Home' Get Up and Go : Autumn 2014 Contents Scenic China with
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��PE�I�N�E ���A ��UR ��Y
Get up and go_177.5x59mm_ autumn.pdf 1 27/02/2014 9:50:23 AM
My day began at 7am with a
90 minute drive south of
Phnom Penh to the Tamao
Wildlife Rescue Centre – an expansive
piece of forest where Sun and Moon
bears are rehabilitated. Each bear has
its own story of struggle and survival.
Some have been kept as pets, rescued
from bile farms or lost limbs in snares;
others that were trained to dance for
tourist dollars have been purchased
in a ‘buy back bears’ scheme. Former
bear owners are encouraged to use the
money to buy an alternative business
such as a tuk tuk for tourist travel.
Upon arrival at the sanctuary’s head
office, it was tough to concentrate on
the brief information induction. This
glassed-in area is part of the playground
of boisterous teenage cubs playing wild
and affectionate games with each other.
When they saw me – a new face
they jostled to get as close as they
could and held up their paws.
There’s something magical about
their faces. When they smiled, I melted
with love. The bears have the fearless
energy of toddlers and their eyes reveal
how excited they are to be in the world.
At first, I was a little daunted by
their claws which are as long as adult
human fingers but they’re not sharp
and the bears use them to climb and
grab just as we use our fingers.
As a bear keeper for a day, my job
was to make and serve the bears’
lunch. ‘Aussie Dog Balls’ are hard,
plastic soccer spheres I filled with
bananas, cinnamon and local honey,
then the entry hole was plugged with a
fistful of Morning Glory.
Seventeen bears in one area of the
sanctuary meant 17 Aussie Dog Balls
had to be tossed into their enclosure.
I was told that once I started, I had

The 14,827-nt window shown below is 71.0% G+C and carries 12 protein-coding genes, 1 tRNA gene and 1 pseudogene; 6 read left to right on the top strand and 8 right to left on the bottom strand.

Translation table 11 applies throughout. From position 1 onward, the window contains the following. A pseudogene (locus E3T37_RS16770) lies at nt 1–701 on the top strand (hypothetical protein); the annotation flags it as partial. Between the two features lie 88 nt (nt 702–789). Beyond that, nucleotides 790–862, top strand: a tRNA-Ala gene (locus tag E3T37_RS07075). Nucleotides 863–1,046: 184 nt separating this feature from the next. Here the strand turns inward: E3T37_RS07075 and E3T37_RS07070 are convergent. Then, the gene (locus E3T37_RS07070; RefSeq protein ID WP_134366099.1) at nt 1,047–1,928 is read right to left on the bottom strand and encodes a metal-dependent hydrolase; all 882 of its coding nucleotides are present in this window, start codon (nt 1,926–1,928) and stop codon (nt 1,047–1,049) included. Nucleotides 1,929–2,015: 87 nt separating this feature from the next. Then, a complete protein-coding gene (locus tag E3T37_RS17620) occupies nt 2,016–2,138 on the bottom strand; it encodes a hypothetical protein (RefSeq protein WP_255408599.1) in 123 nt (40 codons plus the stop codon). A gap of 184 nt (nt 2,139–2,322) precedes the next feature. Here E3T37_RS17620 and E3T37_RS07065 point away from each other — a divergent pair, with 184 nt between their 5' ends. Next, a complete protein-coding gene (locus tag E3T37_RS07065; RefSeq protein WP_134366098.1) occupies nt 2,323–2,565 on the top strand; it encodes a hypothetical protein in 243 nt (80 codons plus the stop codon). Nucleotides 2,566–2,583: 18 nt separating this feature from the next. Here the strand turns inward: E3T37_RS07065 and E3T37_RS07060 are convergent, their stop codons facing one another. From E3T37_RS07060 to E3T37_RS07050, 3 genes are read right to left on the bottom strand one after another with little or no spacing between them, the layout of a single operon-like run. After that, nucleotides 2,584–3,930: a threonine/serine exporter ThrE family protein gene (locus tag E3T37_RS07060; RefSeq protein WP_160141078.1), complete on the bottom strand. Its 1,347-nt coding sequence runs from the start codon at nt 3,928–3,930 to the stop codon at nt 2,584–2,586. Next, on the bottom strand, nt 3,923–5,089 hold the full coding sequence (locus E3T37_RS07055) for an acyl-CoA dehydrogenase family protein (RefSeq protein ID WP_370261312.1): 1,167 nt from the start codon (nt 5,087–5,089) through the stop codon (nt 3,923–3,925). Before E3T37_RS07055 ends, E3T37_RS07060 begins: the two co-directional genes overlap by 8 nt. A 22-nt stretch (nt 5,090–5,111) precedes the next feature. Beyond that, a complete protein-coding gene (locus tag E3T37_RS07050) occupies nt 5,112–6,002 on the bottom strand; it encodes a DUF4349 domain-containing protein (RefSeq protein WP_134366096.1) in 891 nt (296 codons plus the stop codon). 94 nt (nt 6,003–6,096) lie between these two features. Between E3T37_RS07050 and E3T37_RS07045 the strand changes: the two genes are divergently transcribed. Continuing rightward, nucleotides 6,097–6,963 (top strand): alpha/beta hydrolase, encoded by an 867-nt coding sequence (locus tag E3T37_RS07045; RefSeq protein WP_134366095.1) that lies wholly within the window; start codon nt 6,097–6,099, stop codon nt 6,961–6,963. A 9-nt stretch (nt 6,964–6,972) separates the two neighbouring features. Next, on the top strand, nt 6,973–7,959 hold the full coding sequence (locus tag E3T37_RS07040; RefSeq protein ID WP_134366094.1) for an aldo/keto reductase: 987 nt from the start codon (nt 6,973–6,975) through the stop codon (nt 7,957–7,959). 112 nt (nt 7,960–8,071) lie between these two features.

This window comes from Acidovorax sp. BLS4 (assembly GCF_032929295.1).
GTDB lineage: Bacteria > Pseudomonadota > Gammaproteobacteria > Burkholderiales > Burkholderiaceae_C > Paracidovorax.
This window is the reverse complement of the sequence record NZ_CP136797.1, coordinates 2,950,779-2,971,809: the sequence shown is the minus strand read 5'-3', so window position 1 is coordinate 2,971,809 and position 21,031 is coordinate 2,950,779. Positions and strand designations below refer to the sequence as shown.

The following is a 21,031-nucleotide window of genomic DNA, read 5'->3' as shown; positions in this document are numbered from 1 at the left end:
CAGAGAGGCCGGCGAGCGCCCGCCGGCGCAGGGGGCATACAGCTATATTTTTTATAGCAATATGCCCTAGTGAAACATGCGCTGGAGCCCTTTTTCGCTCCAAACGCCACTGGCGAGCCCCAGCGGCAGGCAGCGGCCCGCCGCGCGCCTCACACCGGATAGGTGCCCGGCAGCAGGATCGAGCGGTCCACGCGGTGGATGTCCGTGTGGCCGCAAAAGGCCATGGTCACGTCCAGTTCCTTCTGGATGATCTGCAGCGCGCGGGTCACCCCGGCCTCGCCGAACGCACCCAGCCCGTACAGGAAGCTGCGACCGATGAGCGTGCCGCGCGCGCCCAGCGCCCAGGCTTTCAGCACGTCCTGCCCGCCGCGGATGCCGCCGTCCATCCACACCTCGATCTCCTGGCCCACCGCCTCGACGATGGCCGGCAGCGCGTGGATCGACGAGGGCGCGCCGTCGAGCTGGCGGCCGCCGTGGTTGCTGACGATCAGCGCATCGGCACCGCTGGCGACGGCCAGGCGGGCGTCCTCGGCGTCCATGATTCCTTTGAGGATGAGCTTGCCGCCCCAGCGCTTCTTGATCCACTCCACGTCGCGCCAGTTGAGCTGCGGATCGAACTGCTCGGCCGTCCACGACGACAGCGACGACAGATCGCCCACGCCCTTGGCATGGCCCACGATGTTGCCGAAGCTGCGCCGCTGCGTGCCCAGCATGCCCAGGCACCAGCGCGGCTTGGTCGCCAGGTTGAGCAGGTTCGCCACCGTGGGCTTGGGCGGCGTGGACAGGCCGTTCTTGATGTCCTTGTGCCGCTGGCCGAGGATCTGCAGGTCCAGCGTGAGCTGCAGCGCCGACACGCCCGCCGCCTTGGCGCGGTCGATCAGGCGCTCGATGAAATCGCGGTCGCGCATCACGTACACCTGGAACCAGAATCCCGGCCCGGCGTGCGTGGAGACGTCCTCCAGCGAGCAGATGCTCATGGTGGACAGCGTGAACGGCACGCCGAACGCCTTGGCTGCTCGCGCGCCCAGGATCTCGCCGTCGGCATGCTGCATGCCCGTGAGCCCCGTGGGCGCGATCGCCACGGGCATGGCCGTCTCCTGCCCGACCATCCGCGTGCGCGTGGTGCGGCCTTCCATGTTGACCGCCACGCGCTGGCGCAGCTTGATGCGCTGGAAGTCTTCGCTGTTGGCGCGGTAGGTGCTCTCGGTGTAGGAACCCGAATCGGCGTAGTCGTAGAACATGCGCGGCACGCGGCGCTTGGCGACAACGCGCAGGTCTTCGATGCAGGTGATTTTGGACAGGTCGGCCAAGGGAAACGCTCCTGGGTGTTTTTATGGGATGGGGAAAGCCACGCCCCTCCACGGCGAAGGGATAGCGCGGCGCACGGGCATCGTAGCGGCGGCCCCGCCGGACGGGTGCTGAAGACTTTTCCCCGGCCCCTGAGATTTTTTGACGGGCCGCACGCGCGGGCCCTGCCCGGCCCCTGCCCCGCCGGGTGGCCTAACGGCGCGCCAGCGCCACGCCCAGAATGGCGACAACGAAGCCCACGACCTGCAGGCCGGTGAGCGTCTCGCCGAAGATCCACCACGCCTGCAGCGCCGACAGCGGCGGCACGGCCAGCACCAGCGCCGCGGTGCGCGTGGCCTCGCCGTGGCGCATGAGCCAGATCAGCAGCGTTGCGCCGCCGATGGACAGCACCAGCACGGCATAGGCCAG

to throw them all as fast and as far as
I could. Speed is important to avoid
When each bear grabbed a dog ball,
they’d roll onto their backs, hold the
ball with three paws, then work hard
to get in at the goodies.
After that, it was time for my locally
made lunch of fish, vegetables and
rice. I had a leisurely hour to eat, rest
up in a shady hammock and enjoy
fascinating conversations with a few
conservationists from different parts
of the world. All kinds of people with
interesting stories come to volunteer
at the sanctuary. It’s easy to make
Another fun activity was the
afternoon ‘forage feed’. All the bears
were temporarily moved out of their
regular enclosures and then, armed with
buckets of tasty fruit and vegetables, I
was inside their habitat. I had to think
hard about where to hide the yummy
morsels because the objective is to
encourage the bears to forage.
The big question I asked myself was
– am I smarter than a bear?
After a while, I was kindly urged
to hurry up because the bears were
Finally let loose, they ran at full speed
and searched for their evening meal.
Armed with two cameras, I marvelled
at how no two bears are alike and how
quickly I got to know them by name.
I also discovered that some bears are
cleverer than others and all of them are
cleverer than me. They found every bit
of food I hid. Easily.
Being a bear keeper for a day helps
the bears and the local community.
I gave my time, a little bit of effort
and gained a better understanding of
On top of all that, it was a really
great day trip.
I can’t wait to do it again with
friends – who just might be smarter
than the average bear! •
Visiting a zoo is a standard, fun tourist
activity but being a bear keeper for a day
in Cambodia is one of the lesser known
activities in a place famous for temples,
beaches and transforming Angelina Jolie
from a Hollywood star into a United Nations’
humanitarian. Renee Brack reports.
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